Interviews with judicial candidates Catherine Voelker and Martin Zaehringer – Tuesday, February 11th.
To paraphrase Dr. McCoy from Star Trek, “Damn it, Jim! We’re political activists, not trained journalists!” (Much kudos here to all real journalists. They have a very hard job.) Read these interviews with these caveats in mind…
- It’s tricky: Interviewing judicial candidates isn’t a straightforward process. Because of “Canon 5” issues, you can’t just ask them if they are future Ruth Bader Ginsbergs, or Brett Kavanaughs or what their opinions are on abortion, civil or LGBTQ rights or on protecting the environment.
- “Not journalists” – part 1: We are not lawyers either. We consulted lawyers and various Bar sources for acceptable questions and we ended up learning a lot from both interviewees about Ventura County’s court system.
- “Not journalists” – part 2: Not all questions were asked in the same way to each candidate, and some questions had extensive “cross talk” or additional comments, as we followed the flow of conversation. See above – “not journalists.”
- Why didn’t you ask…: Assuredly, some great questions were not asked. However, these interviews took over 90 minutes each and we were grateful that the candidates were willing to sit that long for self-admitted partisan activists.
- Yes, we edited…: Both questions and answers were lightly edited for grammar and brevity. We also added links for information and definitions of legal terms and issues.
- Yes, they edited…: These interviews were not a “gotcha!” activity. Both candidates were given drafts of their answers to edit for clarity and conformance to Canon 5 requirements. We really want to understand who these people are before we vote on them.
- Who’s on first?: Mr. Zaehringer’s comments were placed first, because Ms. Voelker was asked to address additional issues at the end of her interview.
- What did the pros say?: The Ventura County Bar Association released their 2020 Judicial Candidates Ratings and we’ve graphed the results below the interviews.
- Are you doing interviews for Office 8?: No. We recommend that you vote for Paul W. Baelly (endorsements here). His opponent, Steve Pell, is not considered qualified by the Ventura County Bar Association.
- Candidate Bios: These two newspapers give good short overviews of the candidates’ demographic information: VC Star interviews here. VC Reporter blurbs here. Quick facts:
- A moment to say “Thank you!”: These candidates had no idea how long the interviews were going to be, and that afterwards, that they would have to fit editing 18+ page documents into their busy schedules. They were both very good sports and we enjoyed working with them.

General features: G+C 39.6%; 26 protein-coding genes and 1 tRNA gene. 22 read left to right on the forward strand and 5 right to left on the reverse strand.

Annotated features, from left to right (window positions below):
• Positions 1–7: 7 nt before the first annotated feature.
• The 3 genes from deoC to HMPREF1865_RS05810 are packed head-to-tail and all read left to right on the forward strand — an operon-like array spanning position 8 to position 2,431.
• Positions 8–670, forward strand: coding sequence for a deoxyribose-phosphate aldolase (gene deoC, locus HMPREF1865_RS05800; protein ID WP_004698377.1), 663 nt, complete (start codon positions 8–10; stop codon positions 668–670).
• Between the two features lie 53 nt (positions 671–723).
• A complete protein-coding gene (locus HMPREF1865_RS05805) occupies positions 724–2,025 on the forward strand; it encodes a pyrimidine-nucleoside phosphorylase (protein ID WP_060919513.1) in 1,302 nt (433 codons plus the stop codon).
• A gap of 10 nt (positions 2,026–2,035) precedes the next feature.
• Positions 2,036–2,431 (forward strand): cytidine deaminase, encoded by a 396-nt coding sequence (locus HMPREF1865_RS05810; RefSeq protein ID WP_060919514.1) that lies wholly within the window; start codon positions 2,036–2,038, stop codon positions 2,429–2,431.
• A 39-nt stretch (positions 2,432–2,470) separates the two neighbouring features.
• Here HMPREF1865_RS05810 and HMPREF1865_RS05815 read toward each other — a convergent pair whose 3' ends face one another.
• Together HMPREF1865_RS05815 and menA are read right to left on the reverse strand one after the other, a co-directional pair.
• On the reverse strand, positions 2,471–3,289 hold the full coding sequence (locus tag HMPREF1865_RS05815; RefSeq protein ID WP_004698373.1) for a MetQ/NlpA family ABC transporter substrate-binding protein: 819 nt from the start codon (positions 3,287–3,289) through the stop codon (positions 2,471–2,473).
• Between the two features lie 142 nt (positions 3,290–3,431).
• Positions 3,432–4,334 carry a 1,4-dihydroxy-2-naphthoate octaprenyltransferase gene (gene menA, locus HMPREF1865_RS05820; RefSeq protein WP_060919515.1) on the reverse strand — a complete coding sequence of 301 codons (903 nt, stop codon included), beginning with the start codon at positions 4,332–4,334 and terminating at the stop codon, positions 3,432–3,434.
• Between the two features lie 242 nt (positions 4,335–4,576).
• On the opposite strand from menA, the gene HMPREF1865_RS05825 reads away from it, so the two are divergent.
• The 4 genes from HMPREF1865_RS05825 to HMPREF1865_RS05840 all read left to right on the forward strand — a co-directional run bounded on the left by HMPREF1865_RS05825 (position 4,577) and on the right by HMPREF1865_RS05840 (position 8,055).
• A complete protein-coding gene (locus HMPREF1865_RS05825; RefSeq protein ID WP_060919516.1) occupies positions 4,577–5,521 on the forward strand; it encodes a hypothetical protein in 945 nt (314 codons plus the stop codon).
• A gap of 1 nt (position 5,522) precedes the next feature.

Before you start reading the interviews with both candidates, do you know what a “superior court” is? This will be important for making your choice.
“Superior courts have trial jurisdiction over all criminal and civil cases. Special departments of the courts handle family, probate, mental health, juvenile, small claims, and traffic cases. Many superior courts also have specialty departments for nonviolent drug offenses and domestic violence cases. Superior courts handle cases in which parties ask for special relief, such as an injunction or a declaratory order.
Superior court judges serve six-year terms and are elected by county voters on a nonpartisan ballot at a general election. Vacancies are filled through appointment by the Governor. A superior court judge (with the exception of former municipal court judges in now unified courts) must have been an attorney admitted to practice law in California or have served as a judge of a court of record in this state for at least 10 years immediately preceding election or appointment.” (Article on “The Qualities of a Good Judge“)
The Interviews – 40 questions.
- Our questions and comments are in RED.
- Martin Zaehringer’s comments are in BLACK.
- Catherine Voelker’s comments are in BLUE.
Before we started the interviews with both candidates, we read them the following statement. We understand you are subject to Canon 5, (Oct. 10th, 2018), “a judge or candidate for judicial office shall not engage in political or campaign activity that is inconsistent with the independence, integrity, or impartiality of the judiciary.“ Section 5A(3)(d) prohibits a candidate for judicial office from making statements that commit the candidate regarding cases, controversies or issues likely to come before the court. As a corollary, a candidate should emphasize in any public statement the candidate’s duty to uphold the law regardless of his or her personal views.
Q1: Do you ever wake up in the middle of the night thinking about a case and wishing you had handled something differently? Continue reading “40 questions – Interviews with the candidates for Superior Court Office No. 2”